Pratts of Streatham

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Pratts of Streatham
Pratts department store, Streatham in 1978.jpg
Pratts department store, Streatham in 1978
LocationStreatham High Road, London
CoordinatesCoordinates: 51°25′53.07″N 0°7′46.27″W / 51.4314083°N 0.1295194°W / 51.4314083; -0.1295194
Opening date1850s
Closing date1990


Pratts was a department store located in Streatham High Road, London. Established in the 1850s it became part of the John Lewis chain before its closure in 1990.

Early history[edit]

George Pratt arrived in Streatham from Silchester at the age of 13 to start an apprenticeship in the drapery trade with William Reynolds in Bedford Row on Streatham High Road.[1] Within eleven years Pratt had purchased the business and was the sole owner, but Streatham was only a sleepy village with a population of 7000. The Railways arrived in 1856 and within 50 years the population had grown to 71,000.[1]

With the growth of Streatham, George purchased two shops on the opposite side of the High Road which he called Eldon House.[1] This was the start of great expansion with his sons Henry and Charles joining the business and the store expanding into neighbouring shop premises. The original shops on Bedford Row were retained by the family where men’s and boys’ outfitting departments were later established. [1]

In 1912 the business was incorporated and the store at Eldon House continued to expand. Pratts Ltd diversified to offer a greater range of products which included a funeral service.[2] Pratts was acquired by Brixton department store Bon Marche for £90,000 in 1919.[3]

The Bon Marche group of three department stores, including Pratts, was bought by the Selfridge Provincial Stores group in 1926.[4] Under Selfridge control the store was further extended and advertising and special promotions were carried out on a regular basis.[2] Fourteen years later, however, the Provincial Stores group collapsed and was purchased by the expanding John Lewis Partnership in 1940.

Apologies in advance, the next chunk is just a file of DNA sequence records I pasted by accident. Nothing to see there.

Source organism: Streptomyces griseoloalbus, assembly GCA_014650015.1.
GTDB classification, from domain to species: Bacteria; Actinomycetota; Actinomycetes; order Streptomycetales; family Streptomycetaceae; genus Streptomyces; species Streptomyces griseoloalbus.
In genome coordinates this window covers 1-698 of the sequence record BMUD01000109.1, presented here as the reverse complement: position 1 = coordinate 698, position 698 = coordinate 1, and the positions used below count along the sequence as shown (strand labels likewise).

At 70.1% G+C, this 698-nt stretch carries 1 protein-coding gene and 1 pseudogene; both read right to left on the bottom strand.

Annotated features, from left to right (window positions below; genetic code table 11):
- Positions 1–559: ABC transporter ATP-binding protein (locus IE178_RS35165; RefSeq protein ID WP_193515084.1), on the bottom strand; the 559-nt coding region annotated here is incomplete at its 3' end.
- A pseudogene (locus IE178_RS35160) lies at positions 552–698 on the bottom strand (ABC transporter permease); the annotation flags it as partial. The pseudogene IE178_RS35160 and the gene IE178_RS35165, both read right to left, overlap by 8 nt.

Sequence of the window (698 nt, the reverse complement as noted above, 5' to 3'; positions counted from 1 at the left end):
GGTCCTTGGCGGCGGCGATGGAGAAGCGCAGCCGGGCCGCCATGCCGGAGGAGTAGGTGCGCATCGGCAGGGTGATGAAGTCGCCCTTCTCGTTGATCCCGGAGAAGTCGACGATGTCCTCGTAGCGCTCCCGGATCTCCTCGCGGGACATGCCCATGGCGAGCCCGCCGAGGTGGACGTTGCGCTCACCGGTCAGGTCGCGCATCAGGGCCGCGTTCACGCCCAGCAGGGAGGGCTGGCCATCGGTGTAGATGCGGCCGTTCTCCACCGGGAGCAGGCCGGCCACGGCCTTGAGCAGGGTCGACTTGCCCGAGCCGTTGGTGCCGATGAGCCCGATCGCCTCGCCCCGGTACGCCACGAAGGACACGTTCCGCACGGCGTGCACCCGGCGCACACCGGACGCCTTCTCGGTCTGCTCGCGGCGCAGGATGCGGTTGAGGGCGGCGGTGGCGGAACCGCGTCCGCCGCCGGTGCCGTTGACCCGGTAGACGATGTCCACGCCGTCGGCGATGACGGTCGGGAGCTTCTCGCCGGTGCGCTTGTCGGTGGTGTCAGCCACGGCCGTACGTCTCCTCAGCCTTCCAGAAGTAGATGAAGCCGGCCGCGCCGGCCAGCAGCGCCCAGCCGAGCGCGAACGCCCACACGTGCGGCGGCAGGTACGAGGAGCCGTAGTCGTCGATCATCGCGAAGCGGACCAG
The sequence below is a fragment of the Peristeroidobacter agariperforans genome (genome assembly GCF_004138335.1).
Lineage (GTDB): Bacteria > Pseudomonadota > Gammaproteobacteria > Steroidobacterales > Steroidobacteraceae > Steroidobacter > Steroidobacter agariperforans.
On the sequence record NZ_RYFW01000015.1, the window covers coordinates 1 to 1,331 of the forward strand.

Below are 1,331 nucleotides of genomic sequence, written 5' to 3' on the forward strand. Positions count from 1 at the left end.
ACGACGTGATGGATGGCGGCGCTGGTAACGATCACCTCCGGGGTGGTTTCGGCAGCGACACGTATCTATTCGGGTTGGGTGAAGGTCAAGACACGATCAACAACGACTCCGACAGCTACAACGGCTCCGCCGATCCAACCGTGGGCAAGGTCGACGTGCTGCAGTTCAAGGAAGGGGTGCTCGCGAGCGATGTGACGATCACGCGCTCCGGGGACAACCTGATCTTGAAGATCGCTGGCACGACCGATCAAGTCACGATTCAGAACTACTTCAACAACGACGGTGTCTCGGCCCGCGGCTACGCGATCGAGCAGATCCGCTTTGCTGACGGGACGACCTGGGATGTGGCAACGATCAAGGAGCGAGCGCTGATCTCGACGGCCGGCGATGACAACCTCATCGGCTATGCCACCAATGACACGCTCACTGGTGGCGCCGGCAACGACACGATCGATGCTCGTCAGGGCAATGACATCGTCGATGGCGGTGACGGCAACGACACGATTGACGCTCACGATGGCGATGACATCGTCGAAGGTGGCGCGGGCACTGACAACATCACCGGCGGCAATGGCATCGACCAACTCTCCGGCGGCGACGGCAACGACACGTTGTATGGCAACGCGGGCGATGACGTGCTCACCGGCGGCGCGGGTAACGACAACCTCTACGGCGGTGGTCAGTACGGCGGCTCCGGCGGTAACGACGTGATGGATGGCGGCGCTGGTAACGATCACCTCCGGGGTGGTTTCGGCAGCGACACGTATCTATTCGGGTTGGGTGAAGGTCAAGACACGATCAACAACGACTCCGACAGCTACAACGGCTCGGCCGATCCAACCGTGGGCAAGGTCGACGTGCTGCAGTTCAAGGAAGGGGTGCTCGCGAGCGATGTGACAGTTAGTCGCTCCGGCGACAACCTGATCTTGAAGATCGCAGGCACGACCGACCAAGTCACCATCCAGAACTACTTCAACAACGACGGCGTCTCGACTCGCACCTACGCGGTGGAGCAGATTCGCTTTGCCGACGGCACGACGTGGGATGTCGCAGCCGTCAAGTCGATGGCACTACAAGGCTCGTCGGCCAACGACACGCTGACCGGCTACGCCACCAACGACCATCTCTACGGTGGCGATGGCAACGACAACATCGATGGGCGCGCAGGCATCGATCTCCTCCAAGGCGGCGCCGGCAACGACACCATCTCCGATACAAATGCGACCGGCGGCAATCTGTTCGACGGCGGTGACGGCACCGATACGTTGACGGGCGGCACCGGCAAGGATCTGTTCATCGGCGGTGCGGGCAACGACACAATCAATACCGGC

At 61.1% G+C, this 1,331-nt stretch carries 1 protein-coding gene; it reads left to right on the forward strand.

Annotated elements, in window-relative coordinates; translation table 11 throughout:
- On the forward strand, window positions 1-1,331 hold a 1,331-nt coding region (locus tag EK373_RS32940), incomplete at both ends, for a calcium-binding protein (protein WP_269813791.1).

Under John Lewis[edit]

Although World War II had started and there were difficulties in purchasing the necessary goods for a store to survive, Pratts grew during the war. They closed a staff hostel that had occupied part of the store to increase the selling space available.[5] Pratts was not damaged during The Blitz on London, and put itself at the forefront of community funding initiatives to help the war effort.

After the war the business continued to grow and space for expansion became a recurring problem. The largest part of the building did not extend above the ground floor. Restrictions to development at the original site prompted the move of several departments out of the main store for a number of years.[6][7]

Initiatives to increase space in the main building included the 1973 purchase of houses in Ockley Road into which the store could be extended. Planning permission was refused, however, until 1985. By this time the Partnership was developing a vision for its future into which the Pratts business was becoming a poor strategic fit.[8] The store remained a profitable branch of the Partnership right up until closure on 28 July 1990. Most of the 400 partners working at the store were redeployed to other John Lewis stores.

The building itself was demolished in 1996, and was replaced by retail units occupied by Argos, Lidl and Peacocks.

In popular culture[edit]

Captain Darling, Blackadder's nemesis in the final Series of Blackadder worked at Pratts before the first War. "Rather hoped I'd get through the whole show. Go back to work at Pratt and Sons, keep wicket for the Croydon Gentlemen, marry Doris..." As did Shirley Ambrose in Desmonds as a seamstress though this time as Pratt Pratt and Malloy of Streatham.

References[edit]

  1. ^ a b c d Blatchford, Jonathan (2014). "Pratts of Streatham - Humble Beginnings". John Lewis Memory Store. Retrieved 13 December 2015.
  2. ^ a b Blatchford, Jonathan (2014). "Pratts of Streatham - The Twentieth Century". John Lewis Memory Store. Retrieved 13 December 2015.
  3. ^ Blatchford, Jonathan (2014). "The acquisition of the Selfridge Provincial Stores - Quin and Axten, from acquisition to sale". John Lewis Memory Store. Retrieved 14 December 2015.
  4. ^ Woodhead, Lindy (2012). Shopping, Seduction & Mr Selfridge. Profile Books. pp. 176–. ISBN 1-84765-964-0.
  5. ^ Blatchford, Jonathan (2014). "Pratts of Streatham - Acquisition and the war years at Pratts". John Lewis Memory Store. Retrieved 13 December 2015.
  6. ^ Blatchford, Jonathan (2014). "Pratts of Streatham - The Post War Years". John Lewis Memory Store. Retrieved 14 December 2015.
  7. ^ Blatchford, Jonathan (2014). "Pratts of Streatham - Uncertain times, 1960-1990". John Lewis Memory Store. Retrieved 14 December 2015.
  8. ^ Blatchford, Jonathan (2014). "Pratts of Streatham - Closure, 28th July 1990". John Lewis Memory Store. Retrieved 14 December 2015.